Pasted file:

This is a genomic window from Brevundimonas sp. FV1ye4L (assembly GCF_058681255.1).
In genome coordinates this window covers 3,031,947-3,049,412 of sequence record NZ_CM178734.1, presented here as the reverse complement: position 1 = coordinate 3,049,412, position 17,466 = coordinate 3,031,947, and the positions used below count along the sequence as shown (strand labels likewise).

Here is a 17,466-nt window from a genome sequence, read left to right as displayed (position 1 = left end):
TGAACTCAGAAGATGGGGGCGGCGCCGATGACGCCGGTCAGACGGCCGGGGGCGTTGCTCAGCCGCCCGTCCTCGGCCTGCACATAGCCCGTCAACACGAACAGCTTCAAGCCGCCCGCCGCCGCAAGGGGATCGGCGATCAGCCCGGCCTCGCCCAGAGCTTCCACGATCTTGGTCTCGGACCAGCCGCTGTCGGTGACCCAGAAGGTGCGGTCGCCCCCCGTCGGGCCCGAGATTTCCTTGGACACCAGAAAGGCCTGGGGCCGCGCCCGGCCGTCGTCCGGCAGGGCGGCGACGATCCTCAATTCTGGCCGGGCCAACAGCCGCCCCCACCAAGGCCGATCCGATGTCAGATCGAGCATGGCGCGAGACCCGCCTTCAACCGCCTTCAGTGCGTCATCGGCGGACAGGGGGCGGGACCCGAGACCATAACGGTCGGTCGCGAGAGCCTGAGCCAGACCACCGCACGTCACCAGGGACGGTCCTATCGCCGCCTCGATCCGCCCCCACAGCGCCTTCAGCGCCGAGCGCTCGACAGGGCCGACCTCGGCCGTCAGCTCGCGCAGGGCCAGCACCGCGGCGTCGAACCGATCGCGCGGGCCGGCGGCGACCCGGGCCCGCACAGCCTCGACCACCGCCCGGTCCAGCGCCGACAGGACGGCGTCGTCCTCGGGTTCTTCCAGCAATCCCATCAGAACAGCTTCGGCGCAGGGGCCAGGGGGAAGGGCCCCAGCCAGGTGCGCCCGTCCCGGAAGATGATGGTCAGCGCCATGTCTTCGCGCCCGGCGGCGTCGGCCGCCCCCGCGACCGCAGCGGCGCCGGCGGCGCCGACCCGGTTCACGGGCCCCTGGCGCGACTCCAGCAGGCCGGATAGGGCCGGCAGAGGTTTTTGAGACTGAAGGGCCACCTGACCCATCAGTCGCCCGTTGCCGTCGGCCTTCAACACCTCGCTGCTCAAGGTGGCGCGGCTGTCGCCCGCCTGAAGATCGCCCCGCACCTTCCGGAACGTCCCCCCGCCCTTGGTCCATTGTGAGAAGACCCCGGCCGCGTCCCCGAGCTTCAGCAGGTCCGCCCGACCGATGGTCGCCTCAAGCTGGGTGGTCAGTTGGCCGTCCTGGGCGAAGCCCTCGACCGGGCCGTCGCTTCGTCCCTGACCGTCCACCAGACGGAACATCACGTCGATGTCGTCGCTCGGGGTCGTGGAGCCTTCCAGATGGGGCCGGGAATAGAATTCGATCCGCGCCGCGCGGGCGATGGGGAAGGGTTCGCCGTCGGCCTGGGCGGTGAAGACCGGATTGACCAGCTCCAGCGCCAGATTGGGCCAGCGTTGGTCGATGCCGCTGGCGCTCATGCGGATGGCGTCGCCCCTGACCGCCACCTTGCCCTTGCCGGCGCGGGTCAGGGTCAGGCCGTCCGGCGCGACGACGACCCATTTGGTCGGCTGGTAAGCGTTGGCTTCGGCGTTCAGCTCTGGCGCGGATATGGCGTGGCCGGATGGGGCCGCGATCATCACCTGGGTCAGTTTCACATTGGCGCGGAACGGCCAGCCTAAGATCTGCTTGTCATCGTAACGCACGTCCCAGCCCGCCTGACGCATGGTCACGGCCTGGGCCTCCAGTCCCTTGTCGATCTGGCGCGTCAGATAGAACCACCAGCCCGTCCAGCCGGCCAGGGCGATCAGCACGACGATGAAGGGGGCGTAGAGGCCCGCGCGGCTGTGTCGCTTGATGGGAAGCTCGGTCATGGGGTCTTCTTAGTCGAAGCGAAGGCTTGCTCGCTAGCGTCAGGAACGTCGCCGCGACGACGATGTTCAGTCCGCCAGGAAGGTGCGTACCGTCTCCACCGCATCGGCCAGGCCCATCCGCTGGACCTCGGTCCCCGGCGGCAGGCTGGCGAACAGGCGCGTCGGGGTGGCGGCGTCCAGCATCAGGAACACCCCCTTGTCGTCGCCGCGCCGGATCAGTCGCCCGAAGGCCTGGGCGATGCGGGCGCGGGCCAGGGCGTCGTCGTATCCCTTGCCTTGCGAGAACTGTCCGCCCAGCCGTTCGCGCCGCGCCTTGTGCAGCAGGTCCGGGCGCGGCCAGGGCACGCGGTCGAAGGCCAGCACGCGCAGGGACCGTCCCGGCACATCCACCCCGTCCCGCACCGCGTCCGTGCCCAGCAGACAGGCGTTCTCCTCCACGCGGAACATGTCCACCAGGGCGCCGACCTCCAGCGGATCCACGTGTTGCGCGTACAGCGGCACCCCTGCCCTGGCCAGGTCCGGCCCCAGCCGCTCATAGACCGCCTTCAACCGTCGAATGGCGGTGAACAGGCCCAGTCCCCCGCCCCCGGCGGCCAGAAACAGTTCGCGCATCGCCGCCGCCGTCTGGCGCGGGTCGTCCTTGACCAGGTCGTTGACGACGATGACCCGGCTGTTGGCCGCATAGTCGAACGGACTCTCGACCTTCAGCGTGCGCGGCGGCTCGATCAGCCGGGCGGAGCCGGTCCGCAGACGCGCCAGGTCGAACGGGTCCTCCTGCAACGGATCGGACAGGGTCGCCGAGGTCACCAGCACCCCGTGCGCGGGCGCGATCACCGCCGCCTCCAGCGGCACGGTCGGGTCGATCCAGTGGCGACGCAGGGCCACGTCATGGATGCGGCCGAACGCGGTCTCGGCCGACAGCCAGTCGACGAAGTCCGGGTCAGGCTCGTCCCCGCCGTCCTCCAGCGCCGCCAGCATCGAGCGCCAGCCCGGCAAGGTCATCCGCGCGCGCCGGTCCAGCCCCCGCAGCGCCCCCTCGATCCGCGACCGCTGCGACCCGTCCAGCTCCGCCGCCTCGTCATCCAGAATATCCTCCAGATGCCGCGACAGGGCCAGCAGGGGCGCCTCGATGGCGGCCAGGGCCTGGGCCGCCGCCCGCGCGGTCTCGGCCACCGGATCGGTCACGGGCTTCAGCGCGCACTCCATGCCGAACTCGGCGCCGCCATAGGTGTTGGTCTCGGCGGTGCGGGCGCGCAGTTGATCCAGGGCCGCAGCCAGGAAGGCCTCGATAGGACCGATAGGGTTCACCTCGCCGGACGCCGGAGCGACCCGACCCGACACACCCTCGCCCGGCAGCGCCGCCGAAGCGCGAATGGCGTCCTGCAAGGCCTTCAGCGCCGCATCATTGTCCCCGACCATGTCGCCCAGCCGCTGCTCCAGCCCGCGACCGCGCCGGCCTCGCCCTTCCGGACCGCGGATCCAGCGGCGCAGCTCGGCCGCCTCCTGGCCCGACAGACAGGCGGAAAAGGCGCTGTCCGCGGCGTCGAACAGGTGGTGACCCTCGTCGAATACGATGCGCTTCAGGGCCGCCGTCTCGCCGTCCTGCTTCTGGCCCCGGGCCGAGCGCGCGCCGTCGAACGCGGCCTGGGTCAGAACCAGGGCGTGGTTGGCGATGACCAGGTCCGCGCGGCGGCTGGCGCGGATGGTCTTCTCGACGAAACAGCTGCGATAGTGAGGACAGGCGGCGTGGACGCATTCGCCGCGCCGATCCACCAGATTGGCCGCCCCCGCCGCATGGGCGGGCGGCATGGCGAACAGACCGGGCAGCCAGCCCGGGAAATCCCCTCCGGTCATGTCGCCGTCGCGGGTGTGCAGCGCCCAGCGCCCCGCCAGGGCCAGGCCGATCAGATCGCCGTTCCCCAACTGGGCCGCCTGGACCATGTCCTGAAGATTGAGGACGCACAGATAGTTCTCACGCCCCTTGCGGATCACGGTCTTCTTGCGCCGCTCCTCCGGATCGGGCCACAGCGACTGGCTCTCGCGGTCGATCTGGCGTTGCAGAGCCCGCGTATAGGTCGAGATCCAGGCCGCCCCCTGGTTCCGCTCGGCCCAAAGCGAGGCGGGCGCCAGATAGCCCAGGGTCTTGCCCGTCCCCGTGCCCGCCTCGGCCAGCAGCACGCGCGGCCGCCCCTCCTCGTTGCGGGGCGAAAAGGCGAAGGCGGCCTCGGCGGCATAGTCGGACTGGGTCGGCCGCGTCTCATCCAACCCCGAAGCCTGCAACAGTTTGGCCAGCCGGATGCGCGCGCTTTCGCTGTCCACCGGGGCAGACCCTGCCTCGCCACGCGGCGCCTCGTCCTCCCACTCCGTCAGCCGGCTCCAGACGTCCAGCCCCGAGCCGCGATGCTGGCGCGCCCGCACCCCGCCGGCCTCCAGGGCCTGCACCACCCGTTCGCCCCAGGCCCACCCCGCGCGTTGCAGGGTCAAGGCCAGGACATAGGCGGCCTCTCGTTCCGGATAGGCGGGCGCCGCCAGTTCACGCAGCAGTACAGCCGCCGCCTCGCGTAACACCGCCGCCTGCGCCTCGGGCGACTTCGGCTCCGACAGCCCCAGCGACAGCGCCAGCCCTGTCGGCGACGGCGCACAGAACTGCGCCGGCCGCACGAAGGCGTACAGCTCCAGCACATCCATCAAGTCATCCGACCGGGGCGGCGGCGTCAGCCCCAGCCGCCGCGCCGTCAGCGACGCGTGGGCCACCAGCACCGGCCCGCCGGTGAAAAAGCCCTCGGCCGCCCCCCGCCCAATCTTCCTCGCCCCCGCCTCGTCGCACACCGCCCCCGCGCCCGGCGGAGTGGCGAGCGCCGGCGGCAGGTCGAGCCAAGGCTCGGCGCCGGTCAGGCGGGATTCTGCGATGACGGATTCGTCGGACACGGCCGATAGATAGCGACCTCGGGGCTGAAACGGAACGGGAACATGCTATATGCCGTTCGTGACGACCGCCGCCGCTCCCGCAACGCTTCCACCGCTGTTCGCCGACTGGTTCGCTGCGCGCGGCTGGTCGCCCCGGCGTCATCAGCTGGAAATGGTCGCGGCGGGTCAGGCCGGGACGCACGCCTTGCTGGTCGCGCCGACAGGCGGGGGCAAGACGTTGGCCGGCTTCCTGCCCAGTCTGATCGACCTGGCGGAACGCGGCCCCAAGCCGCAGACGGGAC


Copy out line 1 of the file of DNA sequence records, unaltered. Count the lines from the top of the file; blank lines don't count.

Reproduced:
This is a genomic window from Brevundimonas sp. FV1ye4L (assembly GCF_058681255.1).